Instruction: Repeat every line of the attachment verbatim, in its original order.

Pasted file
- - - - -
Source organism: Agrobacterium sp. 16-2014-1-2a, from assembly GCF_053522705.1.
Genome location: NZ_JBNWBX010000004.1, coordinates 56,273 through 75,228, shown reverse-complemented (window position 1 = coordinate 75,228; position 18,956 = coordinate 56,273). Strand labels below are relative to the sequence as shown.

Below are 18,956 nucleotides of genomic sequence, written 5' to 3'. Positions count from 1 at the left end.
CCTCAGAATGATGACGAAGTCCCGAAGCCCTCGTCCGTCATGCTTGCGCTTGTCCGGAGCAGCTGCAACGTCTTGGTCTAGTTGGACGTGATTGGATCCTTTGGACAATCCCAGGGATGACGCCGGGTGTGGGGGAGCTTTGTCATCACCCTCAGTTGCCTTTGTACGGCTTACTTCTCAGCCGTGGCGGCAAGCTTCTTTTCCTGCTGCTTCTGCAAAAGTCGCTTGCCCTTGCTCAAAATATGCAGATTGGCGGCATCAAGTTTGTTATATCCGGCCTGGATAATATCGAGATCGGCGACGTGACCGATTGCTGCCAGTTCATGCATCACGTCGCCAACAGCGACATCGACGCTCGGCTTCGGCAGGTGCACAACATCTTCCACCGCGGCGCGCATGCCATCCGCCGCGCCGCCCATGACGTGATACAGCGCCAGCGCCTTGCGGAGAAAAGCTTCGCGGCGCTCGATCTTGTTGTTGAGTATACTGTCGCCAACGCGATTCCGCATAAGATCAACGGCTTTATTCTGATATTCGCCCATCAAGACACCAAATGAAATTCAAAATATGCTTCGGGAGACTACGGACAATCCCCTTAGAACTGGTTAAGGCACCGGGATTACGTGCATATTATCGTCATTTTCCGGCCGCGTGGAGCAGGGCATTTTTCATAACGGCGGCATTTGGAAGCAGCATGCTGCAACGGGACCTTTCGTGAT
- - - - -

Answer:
Source organism: Agrobacterium sp. 16-2014-1-2a, from assembly GCF_053522705.1.
Genome location: NZ_JBNWBX010000004.1, coordinates 56,273 through 75,228, shown reverse-complemented (window position 1 = coordinate 75,228; position 18,956 = coordinate 56,273). Strand labels below are relative to the sequence as shown.

Below are 18,956 nucleotides of genomic sequence, written 5' to 3'. Positions count from 1 at the left end.
CCTCAGAATGATGACGAAGTCCCGAAGCCCTCGTCCGTCATGCTTGCGCTTGTCCGGAGCAGCTGCAACGTCTTGGTCTAGTTGGACGTGATTGGATCCTTTGGACAATCCCAGGGATGACGCCGGGTGTGGGGGAGCTTTGTCATCACCCTCAGTTGCCTTTGTACGGCTTACTTCTCAGCCGTGGCGGCAAGCTTCTTTTCCTGCTGCTTCTGCAAAAGTCGCTTGCCCTTGCTCAAAATATGCAGATTGGCGGCATCAAGTTTGTTATATCCGGCCTGGATAATATCGAGATCGGCGACGTGACCGATTGCTGCCAGTTCATGCATCACGTCGCCAACAGCGACATCGACGCTCGGCTTCGGCAGGTGCACAACATCTTCCACCGCGGCGCGCATGCCATCCGCCGCGCCGCCCATGACGTGATACAGCGCCAGCGCCTTGCGGAGAAAAGCTTCGCGGCGCTCGATCTTGTTGTTGAGTATACTGTCGCCAACGCGATTCCGCATAAGATCAACGGCTTTATTCTGATATTCGCCCATCAAGACACCAAATGAAATTCAAAATATGCTTCGGGAGACTACGGACAATCCCCTTAGAACTGGTTAAGGCACCGGGATTACGTGCATATTATCGTCATTTTCCGGCCGCGTGGAGCAGGGCATTTTTCATAACGGCGGCATTTGGAAGCAGCATGCTGCAACGGGACCTTTCGTGAT